• Apache Used to Inject Malware

    Malware authors are constantly coming up with new ways to compromise web sites. Now the weakest link in the security chain, malicious hackers have started to focus on web sites, breaking in and then using them to distribute dangerous viruses. This spreads malware on PCs which are then used to form bot networks of compromised web sites. Customer data and the reputation of the web site and the online business is at stake. In this article, we will highlight a relatively new way that hackers can infect websites.

    Apache Filter Based Malware
    We have recently noted a new development in the world of web-malware. Malicious hackers have recently begun using the Apache Web Server’s filter module to inject malware into web pages. This process works in a similar way having the mailman stick a piece of gum (highly unlikely in real life) on the nice and clean envelope that you put into the mailbox. The recipient of the envelope might complain to you about the piece of gum (malware), and most people would be at a loss to determine whether it came from you.

    This is exactly the confusion malicious hackers capitalize on. Apache is one of the most popular web server softwares in use today. This software is extremely flexible, scalable and very reliable. No wonder it is a good choice for webmasters, web hosts, website owners and such. Malicious hackers are banking on the popularity of Apache to provide them with the most bang for the buck.

    Apache through its flexibility, offers programmers the ability to create “filters.” The job of a filter is to allow real time analysis and modification of web page data. For example, if you wanted to add an advertisement to every page served from the webserver, this functionality would be of great use. Now filters are being abused by malicious hackers. These filters are being used to insert a piece of malware containing an iframe like the one below.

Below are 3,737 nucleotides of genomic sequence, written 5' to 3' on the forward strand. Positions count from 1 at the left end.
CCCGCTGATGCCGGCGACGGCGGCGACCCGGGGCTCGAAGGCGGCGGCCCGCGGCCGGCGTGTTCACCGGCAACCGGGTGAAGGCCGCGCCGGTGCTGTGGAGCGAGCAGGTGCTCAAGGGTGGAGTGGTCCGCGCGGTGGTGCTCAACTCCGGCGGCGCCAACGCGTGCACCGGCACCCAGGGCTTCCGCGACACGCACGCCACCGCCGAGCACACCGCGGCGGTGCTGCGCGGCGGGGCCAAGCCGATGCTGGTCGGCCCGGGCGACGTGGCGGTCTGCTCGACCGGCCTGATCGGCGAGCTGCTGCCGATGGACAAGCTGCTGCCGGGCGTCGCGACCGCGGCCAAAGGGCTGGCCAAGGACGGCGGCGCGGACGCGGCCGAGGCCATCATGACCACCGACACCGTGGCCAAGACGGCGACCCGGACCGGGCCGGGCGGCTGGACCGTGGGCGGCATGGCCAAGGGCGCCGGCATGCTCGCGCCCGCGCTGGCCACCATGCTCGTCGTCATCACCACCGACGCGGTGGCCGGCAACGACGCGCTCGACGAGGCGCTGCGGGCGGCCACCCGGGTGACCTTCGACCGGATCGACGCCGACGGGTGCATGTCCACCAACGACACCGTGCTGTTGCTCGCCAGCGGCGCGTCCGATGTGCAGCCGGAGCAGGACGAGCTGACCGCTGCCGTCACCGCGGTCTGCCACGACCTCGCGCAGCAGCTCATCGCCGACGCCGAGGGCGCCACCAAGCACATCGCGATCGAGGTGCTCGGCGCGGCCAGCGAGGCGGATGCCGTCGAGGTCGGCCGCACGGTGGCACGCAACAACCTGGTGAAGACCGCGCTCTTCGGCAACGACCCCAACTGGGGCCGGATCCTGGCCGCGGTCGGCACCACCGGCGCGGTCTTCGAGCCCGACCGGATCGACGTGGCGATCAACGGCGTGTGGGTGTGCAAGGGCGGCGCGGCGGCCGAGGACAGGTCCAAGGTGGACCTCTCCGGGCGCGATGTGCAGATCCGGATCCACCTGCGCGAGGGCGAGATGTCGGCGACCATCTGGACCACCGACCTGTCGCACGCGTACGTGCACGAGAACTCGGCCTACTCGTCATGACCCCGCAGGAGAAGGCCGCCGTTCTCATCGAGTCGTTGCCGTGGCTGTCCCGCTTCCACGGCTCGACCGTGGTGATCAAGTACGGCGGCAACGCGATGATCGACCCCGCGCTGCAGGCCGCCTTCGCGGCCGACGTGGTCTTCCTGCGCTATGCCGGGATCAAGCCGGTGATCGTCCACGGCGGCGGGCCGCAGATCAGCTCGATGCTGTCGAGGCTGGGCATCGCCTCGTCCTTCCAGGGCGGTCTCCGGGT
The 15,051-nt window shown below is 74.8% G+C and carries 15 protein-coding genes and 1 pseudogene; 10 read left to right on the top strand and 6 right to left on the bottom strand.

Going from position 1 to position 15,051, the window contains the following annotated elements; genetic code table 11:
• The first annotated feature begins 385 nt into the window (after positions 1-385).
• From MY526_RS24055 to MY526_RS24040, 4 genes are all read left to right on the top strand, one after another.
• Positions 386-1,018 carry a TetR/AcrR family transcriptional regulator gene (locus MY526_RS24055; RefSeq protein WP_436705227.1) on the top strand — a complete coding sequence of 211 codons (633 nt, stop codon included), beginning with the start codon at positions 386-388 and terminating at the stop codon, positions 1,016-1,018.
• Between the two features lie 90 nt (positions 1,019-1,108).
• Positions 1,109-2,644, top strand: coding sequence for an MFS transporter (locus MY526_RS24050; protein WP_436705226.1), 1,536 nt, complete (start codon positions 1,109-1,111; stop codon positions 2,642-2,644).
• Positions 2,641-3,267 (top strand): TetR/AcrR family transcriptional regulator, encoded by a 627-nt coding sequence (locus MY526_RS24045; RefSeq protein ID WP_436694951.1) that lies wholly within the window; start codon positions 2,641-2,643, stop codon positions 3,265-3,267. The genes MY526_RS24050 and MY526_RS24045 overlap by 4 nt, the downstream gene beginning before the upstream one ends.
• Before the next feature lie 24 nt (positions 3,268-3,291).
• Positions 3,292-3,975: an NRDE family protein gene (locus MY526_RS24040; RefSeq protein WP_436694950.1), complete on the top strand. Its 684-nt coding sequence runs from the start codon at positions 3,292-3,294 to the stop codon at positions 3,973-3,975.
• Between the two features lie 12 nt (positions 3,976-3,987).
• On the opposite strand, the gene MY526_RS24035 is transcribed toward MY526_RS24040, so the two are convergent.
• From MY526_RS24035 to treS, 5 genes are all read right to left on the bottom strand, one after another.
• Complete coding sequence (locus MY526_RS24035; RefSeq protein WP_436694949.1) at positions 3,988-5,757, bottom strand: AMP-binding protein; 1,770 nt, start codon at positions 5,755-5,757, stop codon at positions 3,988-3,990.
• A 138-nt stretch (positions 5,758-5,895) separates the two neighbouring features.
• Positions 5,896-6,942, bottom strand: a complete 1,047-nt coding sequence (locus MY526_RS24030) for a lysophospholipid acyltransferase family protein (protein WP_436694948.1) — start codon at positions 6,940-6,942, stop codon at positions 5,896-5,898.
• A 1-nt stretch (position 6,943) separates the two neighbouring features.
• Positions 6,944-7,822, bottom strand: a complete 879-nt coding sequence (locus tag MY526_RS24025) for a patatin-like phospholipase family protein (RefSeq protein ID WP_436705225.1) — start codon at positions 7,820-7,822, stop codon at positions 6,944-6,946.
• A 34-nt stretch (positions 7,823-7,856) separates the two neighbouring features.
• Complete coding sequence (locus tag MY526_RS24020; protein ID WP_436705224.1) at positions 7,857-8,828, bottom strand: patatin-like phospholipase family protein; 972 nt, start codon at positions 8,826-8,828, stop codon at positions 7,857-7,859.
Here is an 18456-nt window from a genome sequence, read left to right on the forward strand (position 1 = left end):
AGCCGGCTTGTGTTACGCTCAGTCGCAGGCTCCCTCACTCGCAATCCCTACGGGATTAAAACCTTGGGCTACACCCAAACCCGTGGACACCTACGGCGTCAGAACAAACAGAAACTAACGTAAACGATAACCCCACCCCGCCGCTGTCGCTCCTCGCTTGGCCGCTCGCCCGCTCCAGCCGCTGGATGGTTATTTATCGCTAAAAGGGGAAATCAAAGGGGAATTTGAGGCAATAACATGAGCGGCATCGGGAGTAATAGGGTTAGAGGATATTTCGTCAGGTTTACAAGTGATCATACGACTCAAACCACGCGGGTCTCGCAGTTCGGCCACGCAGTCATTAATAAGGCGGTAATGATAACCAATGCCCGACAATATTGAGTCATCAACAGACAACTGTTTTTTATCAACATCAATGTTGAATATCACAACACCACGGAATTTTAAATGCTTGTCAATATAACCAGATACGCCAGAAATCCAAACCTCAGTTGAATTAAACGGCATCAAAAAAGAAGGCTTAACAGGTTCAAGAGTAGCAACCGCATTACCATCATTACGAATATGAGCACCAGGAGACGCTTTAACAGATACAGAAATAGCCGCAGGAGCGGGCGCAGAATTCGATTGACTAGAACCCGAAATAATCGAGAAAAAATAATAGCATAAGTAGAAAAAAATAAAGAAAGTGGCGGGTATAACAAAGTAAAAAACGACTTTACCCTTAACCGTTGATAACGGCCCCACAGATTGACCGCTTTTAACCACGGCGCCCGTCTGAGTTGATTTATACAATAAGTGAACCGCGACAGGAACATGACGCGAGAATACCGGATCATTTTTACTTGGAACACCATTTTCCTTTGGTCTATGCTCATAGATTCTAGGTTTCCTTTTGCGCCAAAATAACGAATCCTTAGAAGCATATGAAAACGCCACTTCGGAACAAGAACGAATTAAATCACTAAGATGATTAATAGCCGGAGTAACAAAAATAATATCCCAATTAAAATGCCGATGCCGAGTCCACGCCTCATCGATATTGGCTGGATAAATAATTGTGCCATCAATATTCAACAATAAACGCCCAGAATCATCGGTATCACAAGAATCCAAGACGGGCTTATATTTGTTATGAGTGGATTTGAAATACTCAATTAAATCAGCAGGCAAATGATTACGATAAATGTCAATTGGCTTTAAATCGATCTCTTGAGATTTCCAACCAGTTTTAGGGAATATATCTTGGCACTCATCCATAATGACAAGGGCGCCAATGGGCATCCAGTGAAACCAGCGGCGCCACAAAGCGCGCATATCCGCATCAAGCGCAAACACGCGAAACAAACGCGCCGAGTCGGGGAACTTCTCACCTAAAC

This piece of malware leads to a fake AV site:

    iframe src="http://crocabhysanr4.cz.cc/[scrubbed]"

    Even though this is a relatively recent problem, researchers at Symantec have also reported on the same issue.

    To clarify , this new kind of malware injection does not imply that Apache is compromised or has vulnerabilities. The Apache “filter” functionality is a feature that is being exploited by malicious hackers who have gained unauthorized access to a web server. This attack is extremely effective, since it can “infect” every page on the web server without changing a single file.

    In the past there have been other .htaccess based malware which try to evade detection by only serving infected web pages when a user visits the compromised site via a search engine like Google. This malware is much more sophisticated. It injects malware into outgoing HTML pages from the webserver, but only according to the following rules.

    The malware is not injected into outgoing webpages if:

    • The incoming HTTP request is coming from an IP which belongs to a search engine
    • The incoming HTTP request is coming from certain browser User Agents
    • The administrator is logged in or an administrator owned process is running

    Additionally, the very first time a user requests a page a session token is created for the connection, but the malware is not delivered this first time. The malware is delivered the second time that the same user, using the same session, makes a request for a web page. Interestingly, this process only serves the malware only once and adds the IP address of the user to a list so that it does not try to infect the same host again and again. This helps the malware reduce its probability of detection by Anti-Virus.

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